I can certainly understand NYU historian Prof. Tony Judt’s pique at Israel. Without being one-sided, as he always is regarding Israel, we would surely agree with him that the West Bank and East Jerusalem settlements policies of succeeding Israeli governments are obstacles to peace and illegal under international law. And he makes an excellent point in his most recent op-ed piece in the New York Times, June 22, that existing settlements are zoned with an outrageous amount of real estate to fill in with additional construction for “natural growth,” so that these new “neighborhoods” are not defined as new settlements.
Still, Judt leaves out a critical fact: that any reasonable peace agreement between Israel and the Palestinians would include a swap of territories, with all or most settlements closest to the pre-1967 border being annexed to Israel in exchange for a comparable amount of Israeli land going to the new Palestinian state. Most peace-oriented parties have advocated this since the mid-1990s, when it was discovered that the most thickly-populated settlement blocs would only require moderate border adjustments (2-3 percent) to be included in Israel.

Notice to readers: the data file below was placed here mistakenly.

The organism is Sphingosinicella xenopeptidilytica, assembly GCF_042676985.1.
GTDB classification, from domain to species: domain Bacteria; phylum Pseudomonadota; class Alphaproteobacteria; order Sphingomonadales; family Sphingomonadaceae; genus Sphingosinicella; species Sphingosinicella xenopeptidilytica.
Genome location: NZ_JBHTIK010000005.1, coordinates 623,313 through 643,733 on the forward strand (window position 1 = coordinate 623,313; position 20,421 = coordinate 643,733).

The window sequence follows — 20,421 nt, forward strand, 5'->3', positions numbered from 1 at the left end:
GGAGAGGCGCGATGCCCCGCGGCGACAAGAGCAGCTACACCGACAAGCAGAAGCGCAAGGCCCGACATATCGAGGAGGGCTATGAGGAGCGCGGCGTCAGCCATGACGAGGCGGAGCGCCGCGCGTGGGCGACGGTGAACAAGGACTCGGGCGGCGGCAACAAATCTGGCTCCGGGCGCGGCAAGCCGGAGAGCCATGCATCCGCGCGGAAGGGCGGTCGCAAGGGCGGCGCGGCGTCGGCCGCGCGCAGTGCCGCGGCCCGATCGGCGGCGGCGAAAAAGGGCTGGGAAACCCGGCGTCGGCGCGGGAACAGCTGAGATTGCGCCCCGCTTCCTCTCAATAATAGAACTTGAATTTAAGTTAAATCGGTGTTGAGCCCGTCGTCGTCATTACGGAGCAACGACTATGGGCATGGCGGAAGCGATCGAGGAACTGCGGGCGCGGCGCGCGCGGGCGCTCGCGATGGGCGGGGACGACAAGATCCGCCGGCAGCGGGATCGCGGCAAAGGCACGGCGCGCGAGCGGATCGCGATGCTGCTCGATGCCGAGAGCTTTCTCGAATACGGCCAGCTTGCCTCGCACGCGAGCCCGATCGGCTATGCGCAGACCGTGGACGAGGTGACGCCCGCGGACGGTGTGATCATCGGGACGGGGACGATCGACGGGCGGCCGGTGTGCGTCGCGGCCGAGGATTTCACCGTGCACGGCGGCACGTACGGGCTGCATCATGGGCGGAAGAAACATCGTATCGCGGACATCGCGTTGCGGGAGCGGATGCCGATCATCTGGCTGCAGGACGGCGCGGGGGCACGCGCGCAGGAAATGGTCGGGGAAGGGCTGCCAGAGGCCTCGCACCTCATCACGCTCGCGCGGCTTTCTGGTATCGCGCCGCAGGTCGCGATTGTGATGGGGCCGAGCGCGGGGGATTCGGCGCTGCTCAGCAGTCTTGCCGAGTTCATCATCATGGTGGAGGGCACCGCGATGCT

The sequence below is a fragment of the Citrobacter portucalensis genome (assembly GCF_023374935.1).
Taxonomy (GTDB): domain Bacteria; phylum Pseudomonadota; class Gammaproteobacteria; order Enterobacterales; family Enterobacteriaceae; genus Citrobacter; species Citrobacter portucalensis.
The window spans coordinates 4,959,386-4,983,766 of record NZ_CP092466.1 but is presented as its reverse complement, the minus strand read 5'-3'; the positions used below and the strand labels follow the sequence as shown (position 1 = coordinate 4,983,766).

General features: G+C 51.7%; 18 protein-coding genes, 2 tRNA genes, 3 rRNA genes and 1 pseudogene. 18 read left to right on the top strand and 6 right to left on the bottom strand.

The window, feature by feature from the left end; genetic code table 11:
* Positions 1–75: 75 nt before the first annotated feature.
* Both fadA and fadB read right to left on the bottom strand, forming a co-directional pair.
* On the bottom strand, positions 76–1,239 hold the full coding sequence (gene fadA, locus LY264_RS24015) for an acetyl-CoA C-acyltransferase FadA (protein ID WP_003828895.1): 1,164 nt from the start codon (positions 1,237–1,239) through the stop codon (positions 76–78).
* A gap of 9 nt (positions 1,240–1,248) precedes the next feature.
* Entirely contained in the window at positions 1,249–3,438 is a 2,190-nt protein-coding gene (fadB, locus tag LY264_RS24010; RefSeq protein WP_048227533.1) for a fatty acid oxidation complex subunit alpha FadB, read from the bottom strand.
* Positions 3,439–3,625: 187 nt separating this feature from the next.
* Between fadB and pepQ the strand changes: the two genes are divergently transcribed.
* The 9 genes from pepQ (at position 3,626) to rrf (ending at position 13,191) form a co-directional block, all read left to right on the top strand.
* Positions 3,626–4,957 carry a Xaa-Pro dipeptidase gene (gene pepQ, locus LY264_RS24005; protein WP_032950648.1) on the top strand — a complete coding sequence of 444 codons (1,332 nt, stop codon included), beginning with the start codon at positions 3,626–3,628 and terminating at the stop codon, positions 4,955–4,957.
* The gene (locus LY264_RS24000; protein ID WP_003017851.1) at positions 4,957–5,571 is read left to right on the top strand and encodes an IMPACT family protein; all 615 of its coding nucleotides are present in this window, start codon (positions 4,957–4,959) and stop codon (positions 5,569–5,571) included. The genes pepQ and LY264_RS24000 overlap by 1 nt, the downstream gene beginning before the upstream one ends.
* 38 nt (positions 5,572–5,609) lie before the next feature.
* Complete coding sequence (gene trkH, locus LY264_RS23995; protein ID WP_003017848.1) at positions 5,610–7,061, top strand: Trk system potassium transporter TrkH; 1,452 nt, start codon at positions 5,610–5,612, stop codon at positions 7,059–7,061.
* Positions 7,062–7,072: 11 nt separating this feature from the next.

Moreover, while it’s an embarrassment to me as an American and a progressive Zionist that the US gives as much economic aid as it does to Israel, despite the ongoing expansion of settlements, it is probably not accurate to continually say, as Judt does, that Israel is the number one recipient of US foreign aid. Iraq surely has that honor in spades, and Afghanistan may well join Iraq in this category soon. And when you add the very substantial aid programs to Egypt, Jordan, Pakistan and the Palestinians (the latter to the tune of several hundred million a year), US aid dollars to Arab and Islamic countries far outweigh the total provided to Israel.